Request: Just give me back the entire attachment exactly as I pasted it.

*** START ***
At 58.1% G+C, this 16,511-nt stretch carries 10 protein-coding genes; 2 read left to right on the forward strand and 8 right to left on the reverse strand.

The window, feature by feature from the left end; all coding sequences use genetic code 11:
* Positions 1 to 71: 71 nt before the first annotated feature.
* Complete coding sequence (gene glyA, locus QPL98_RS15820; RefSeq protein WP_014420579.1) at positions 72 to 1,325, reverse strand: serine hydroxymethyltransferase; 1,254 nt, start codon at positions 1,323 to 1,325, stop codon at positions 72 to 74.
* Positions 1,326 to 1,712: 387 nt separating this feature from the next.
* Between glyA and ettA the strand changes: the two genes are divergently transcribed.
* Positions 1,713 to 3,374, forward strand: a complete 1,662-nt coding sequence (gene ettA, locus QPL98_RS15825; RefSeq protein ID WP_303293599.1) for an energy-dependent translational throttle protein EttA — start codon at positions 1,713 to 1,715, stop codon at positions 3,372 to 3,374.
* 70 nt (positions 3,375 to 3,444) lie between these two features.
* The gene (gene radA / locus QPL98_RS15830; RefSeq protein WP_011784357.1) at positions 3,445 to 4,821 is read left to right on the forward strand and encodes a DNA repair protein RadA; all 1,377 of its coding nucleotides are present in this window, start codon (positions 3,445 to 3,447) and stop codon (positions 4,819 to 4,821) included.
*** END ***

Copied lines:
At 58.1% G+C, this 16,511-nt stretch carries 10 protein-coding genes; 2 read left to right on the forward strand and 8 right to left on the reverse strand.

The window, feature by feature from the left end; all coding sequences use genetic code 11:
* Positions 1 to 71: 71 nt before the first annotated feature.
* Complete coding sequence (gene glyA, locus QPL98_RS15820; RefSeq protein WP_014420579.1) at positions 72 to 1,325, reverse strand: serine hydroxymethyltransferase; 1,254 nt, start codon at positions 1,323 to 1,325, stop codon at positions 72 to 74.
* Positions 1,326 to 1,712: 387 nt separating this feature from the next.
* Between glyA and ettA the strand changes: the two genes are divergently transcribed.
* Positions 1,713 to 3,374, forward strand: a complete 1,662-nt coding sequence (gene ettA, locus QPL98_RS15825; RefSeq protein ID WP_303293599.1) for an energy-dependent translational throttle protein EttA — start codon at positions 1,713 to 1,715, stop codon at positions 3,372 to 3,374.
* 70 nt (positions 3,375 to 3,444) lie between these two features.
* The gene (gene radA / locus QPL98_RS15830; RefSeq protein WP_011784357.1) at positions 3,445 to 4,821 is read left to right on the forward strand and encodes a DNA repair protein RadA; all 1,377 of its coding nucleotides are present in this window, start codon (positions 3,445 to 3,447) and stop codon (positions 4,819 to 4,821) included.